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How does one go up a dam lock?

Discussion in 'General Yachting Discussion' started by FoxMitchell, Aug 14, 2012.

  1. FoxMitchell

    FoxMitchell New Member

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    Hey folks!

    For a while now I have been dreaming of a crazy long river adventure, but my knowledge on the ins and outs of sailing is still very basic, so I was hoping folks here would be able to enlighten me with their knowledge on such things. While I'm not unfamiliar with some offshore cruising and had some boating experience on a river in Brazil, I haven't yet made the full transition into the boating lifestyle. ...yet!

    The epic adventure idea would be to acquire (rent/charter/buy - prefereably buy) a vessel in the general Florida area, then sail it along the coast, through the Gulf of Mexico, and into the Mississippi delta. Then sail up the Mississippi all the way to where the Ohio river meets it. From there, take the waterway into the Kentucky Dam reservoir. That's where I start to wonder how things work and the foremost question in my mind is: How does one go up a dam lock?

    There are at least 3 locks along the route to Old Hickory lake in the Nashville, Tennessee area, the final destination in this crazy trip.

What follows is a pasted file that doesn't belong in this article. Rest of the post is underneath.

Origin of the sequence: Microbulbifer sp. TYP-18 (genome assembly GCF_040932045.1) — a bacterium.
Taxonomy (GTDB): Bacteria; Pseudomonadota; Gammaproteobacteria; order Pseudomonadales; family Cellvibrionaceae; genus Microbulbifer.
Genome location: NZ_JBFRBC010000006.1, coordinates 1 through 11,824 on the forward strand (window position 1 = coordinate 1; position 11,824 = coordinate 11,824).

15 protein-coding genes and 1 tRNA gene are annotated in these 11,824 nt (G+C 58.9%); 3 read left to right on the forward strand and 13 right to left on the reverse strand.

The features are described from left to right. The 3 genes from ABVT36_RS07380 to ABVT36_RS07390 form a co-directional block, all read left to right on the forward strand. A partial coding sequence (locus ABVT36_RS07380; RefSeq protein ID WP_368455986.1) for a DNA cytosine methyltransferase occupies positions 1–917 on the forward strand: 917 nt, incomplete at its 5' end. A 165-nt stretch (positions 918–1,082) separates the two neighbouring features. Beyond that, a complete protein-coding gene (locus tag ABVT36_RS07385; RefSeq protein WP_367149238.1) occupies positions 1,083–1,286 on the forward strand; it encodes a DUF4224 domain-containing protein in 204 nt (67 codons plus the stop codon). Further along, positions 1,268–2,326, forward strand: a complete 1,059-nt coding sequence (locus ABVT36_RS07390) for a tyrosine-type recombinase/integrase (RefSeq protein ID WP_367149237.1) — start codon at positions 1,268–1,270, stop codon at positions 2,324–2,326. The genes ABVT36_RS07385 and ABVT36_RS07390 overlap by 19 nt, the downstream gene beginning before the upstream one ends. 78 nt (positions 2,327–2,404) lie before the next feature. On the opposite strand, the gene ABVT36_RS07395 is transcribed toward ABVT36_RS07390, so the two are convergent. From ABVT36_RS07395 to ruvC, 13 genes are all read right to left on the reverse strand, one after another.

Do you... just contact the lock operator on radio and say you want to go up? Do you just arrive at a certain time of the day and traffic goes thru? I have absolutely no idea how it works!

    Also what kind of boat would be good for such adventure? (it should be comfortable to liveaboard for several weeks, and should have good autonomy and fuel efficiency)

    Don't worry I'm not going to read something on the internet and go buy a boat and disrrupt the waterways with my noobness. ;) I'm just curious for now!

    Thanks!
  2. Capt J

    Capt J Senior Member

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    You generally want to go down the Mississippi River, and not fight the current going up it.

    Generally with locks, to go up them, you contact the lockmaster via VHF radio on the appropriate channel (usually 13 or 16), they drain the chamber and the doors open, when you see the green light you drive into the chamber, grab a couple of lines on the side, the lockmaster closes the doors behind you and when it's at the water height of the other side, they open the doors in front of you and you drive out. HOWEVER, commercial traffic has precidence, so if there is a tug and barge on each side, you are going to wait until they've been locked through before they get to you. It could take 3 hours or so sometimes for 1 tug and barge to get through like on the Tenn-Tomm they usually run 1 tug and 15 barges, but the chamber can only hold 4 at a time, so they have to disconnect them, pull them in by hand, lock the 4 through and do it 3 more times.
  3. Savasa

    Savasa Senior Member

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    Hey Fox,
    Basically what Capt. J described but some locks and bridges MAY have specific operating/opening times. One can find out about schedules by contacting the bridge/lock authority. Welcome aboard.